Night trains are making a strong comeback in the face of urgent action to curb climate change. According to Euronews, aviation generates nearly 14% of the emissions, making it the second biggest source of transport GHG emissions after road transport. Countries such as the Netherlands and Spain to propose banning flights that can be made by train in three hours or less. The idea is to replace them with train journeys.
In addition to the climate crisis, the increase in fuel prices is of particular concern, many media have picked up on an innovative project presented by the Green party in Germany last September.
The Euro Night Sprinter is a trans-European network of night trains that would consist of 40 international long-distance lines. By 2030, it would connect more than 200 cities and locations across Europe, from Lisbon in the west to Moscow in the east and from Helsinki in the north to Malaga in the south.
The German Green party has created a map based on current railway lines, the aesthetics of which are inspired by the London Underground. The project shows a system that should be supported by comfortable, quiet and fast trains (200 to 250 kilometers per hour, creating journeys lasting nine to 14 hours on average) approved by all European countries.
An intuitive reservation platform common to all airlines would also have to be created, with competitive prices to create fair conditions of competition with flights. All this would require a unified control and coordination system for the various national rail networks in Europe.
Europe accounts for 60% of the world’s high-speed rail lines. The remaining 40% is shared between Asia (30%), America and Africa (10%). The EU is aiming to double high-speed rail use by 2030 and triple current levels by 2050. The vision was announced in Lyon, France, on June 29th, during the Connecting Europe Days 2022, organized by the European Commission. Several projects will boost the EU’s railway network, including cross-border links and connections to ports and airports.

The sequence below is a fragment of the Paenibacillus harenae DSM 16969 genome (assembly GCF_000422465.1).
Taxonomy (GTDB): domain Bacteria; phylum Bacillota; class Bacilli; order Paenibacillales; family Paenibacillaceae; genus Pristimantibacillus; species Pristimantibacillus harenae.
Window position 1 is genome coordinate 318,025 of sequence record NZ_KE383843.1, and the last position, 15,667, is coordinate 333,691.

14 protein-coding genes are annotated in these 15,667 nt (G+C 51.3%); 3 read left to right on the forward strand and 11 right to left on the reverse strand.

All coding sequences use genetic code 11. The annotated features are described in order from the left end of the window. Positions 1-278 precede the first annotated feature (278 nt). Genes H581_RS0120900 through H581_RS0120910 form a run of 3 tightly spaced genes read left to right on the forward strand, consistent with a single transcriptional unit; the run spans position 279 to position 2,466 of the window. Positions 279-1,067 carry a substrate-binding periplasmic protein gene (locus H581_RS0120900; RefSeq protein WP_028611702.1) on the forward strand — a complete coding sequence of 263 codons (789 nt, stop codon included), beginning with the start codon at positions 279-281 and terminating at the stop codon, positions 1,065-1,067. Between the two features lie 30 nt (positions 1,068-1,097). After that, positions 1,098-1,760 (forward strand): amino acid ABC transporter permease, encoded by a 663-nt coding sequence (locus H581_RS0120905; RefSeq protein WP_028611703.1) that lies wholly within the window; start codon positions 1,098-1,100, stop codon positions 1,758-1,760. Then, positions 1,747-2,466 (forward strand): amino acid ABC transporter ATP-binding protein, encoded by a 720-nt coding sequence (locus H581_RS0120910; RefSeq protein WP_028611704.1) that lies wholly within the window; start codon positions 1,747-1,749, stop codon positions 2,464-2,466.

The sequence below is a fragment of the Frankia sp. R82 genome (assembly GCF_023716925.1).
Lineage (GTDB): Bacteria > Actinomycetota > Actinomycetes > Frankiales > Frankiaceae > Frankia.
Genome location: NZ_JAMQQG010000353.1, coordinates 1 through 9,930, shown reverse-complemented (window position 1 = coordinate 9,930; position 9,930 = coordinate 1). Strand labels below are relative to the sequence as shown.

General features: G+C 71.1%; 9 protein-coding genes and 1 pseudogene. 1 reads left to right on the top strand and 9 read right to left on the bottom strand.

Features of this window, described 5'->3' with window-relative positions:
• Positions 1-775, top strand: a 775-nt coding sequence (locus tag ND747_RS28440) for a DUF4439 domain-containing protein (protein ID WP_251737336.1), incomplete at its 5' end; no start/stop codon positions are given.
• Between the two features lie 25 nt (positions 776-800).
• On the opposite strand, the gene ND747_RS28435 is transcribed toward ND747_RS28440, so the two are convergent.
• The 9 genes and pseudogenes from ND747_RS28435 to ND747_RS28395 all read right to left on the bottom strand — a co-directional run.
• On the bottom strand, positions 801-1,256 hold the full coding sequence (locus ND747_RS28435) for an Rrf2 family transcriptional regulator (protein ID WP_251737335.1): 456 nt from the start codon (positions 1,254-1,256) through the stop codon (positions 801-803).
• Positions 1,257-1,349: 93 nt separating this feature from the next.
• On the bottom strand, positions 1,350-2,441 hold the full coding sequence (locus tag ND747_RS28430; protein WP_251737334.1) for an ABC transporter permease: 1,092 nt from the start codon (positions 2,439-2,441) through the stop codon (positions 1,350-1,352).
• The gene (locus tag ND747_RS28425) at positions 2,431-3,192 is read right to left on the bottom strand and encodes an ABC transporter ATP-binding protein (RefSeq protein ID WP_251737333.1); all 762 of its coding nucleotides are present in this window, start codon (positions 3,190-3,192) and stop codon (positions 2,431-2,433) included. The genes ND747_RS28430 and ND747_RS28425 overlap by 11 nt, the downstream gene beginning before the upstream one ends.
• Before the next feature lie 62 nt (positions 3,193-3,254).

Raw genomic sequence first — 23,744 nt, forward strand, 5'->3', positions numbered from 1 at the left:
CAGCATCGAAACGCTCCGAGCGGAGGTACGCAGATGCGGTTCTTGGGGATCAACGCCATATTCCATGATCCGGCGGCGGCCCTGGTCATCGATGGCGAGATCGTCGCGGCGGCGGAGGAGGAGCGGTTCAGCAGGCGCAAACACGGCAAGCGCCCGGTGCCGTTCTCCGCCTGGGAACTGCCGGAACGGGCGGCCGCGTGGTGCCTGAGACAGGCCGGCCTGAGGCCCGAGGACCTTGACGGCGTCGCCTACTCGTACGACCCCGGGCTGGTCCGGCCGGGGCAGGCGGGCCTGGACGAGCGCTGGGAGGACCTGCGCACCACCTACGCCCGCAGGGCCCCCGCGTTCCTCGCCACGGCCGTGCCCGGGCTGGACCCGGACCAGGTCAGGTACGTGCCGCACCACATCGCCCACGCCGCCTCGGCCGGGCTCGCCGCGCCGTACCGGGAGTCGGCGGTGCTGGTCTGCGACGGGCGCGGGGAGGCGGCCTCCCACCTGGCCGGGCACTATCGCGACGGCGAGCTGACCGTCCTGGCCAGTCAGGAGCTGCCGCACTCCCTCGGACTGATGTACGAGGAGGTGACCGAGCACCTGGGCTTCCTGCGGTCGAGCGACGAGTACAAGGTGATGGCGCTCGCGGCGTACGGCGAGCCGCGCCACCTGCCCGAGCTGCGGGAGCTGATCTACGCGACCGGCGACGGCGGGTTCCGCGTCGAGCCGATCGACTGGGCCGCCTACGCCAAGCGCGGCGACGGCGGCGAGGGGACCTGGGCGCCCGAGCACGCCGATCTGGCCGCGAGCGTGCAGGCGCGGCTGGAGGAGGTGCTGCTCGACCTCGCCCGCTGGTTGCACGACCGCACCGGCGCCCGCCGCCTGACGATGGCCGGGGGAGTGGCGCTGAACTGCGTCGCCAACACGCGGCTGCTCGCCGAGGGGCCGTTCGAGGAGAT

The Dutch-Belgian railroad company European Sleeper wants to run a night train to Barcelona several times a week by the end of next year. The train, which should depart from Amsterdam and make several stops in the Netherlands, Belgium and France, should start running three times a week to the Spanish city from December 10, 2023, but possibly earlier, following the application to the Dutch Authority for Consumers and Market (ACM).
Currently, the night train service NightJet of the Austrian railway company ÖBB connects Brussels with Vienna three times a week. According to the Brussels Times, authorities in Belgium would like to see the country become a hub for night trains. A specific budget has been allocated for this purpose.
The rail network continues to grow in other parts of Europe. As of September 1st, travelers will be able to take the train from Hamburg to Stockholm overnight on board the EuroNight. There are other highlights to discover along the way, such as the Danish capital of Copenhagen, Sweden’s southern coastal city of Malmö and the history-rich university city of Lund.
Connecting to other train services such as Germany’s Deutsche Bahn and Eurostar, travelers will be able to make the whole journey between Stockholm and London to roughly one day. In practice this would mean taking a train from Hamburg to Brussels, with a change in Cologne, and boarding the Eurostar thereafter.
According to Euronews, the EuroNight train is powered by renewable energy. Swedish operator SJ only uses electricity from hydropower and wind turbines, while train conductors will use ‘freewheeling’ techniques to minimize energy use. This involves switching off the engine and allowing the carriages to move forward using its own momentum. Data from the European Environment Agency show that where air travel generates 252.8 grams of carbon emissions per kilometer traveled, rail travel emits just 22.4 grams.
Night trains are increasingly accepted by travelers, who not only want to try to curb CO2 emissions, but are also looking for a more relaxed way to reach their destination.